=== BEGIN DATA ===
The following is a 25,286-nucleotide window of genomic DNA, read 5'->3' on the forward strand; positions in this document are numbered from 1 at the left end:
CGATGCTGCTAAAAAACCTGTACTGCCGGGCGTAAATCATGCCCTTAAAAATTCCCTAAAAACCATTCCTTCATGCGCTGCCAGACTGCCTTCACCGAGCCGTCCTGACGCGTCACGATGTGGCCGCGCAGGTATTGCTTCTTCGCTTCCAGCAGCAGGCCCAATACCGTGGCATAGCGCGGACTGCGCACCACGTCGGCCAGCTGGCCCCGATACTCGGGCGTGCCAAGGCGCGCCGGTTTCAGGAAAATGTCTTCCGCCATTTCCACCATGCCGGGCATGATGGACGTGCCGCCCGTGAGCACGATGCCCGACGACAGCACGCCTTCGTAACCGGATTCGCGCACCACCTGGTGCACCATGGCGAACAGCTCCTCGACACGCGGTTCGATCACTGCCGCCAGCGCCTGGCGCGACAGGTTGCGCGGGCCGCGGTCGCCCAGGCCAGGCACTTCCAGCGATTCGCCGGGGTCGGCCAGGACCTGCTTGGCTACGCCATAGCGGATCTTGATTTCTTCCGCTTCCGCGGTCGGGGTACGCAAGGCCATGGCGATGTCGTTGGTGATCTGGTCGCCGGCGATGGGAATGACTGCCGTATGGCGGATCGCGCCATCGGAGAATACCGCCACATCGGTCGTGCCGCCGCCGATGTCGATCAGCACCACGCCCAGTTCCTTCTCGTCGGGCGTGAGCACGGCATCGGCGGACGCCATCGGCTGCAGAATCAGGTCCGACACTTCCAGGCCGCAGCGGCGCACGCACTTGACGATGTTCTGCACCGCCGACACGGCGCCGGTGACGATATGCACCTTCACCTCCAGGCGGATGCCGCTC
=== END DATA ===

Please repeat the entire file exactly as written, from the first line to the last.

The following is a 25,286-nucleotide window of genomic DNA, read 5'->3' on the forward strand; positions in this document are numbered from 1 at the left end:
CGATGCTGCTAAAAAACCTGTACTGCCGGGCGTAAATCATGCCCTTAAAAATTCCCTAAAAACCATTCCTTCATGCGCTGCCAGACTGCCTTCACCGAGCCGTCCTGACGCGTCACGATGTGGCCGCGCAGGTATTGCTTCTTCGCTTCCAGCAGCAGGCCCAATACCGTGGCATAGCGCGGACTGCGCACCACGTCGGCCAGCTGGCCCCGATACTCGGGCGTGCCAAGGCGCGCCGGTTTCAGGAAAATGTCTTCCGCCATTTCCACCATGCCGGGCATGATGGACGTGCCGCCCGTGAGCACGATGCCCGACGACAGCACGCCTTCGTAACCGGATTCGCGCACCACCTGGTGCACCATGGCGAACAGCTCCTCGACACGCGGTTCGATCACTGCCGCCAGCGCCTGGCGCGACAGGTTGCGCGGGCCGCGGTCGCCCAGGCCAGGCACTTCCAGCGATTCGCCGGGGTCGGCCAGGACCTGCTTGGCTACGCCATAGCGGATCTTGATTTCTTCCGCTTCCGCGGTCGGGGTACGCAAGGCCATGGCGATGTCGTTGGTGATCTGGTCGCCGGCGATGGGAATGACTGCCGTATGGCGGATCGCGCCATCGGAGAATACCGCCACATCGGTCGTGCCGCCGCCGATGTCGATCAGCACCACGCCCAGTTCCTTCTCGTCGGGCGTGAGCACGGCATCGGCGGACGCCATCGGCTGCAGAATCAGGTCCGACACTTCCAGGCCGCAGCGGCGCACGCACTTGACGATGTTCTGCACCGCCGACACGGCGCCGGTGACGATATGCACCTTCACCTCCAGGCGGATGCCGCTC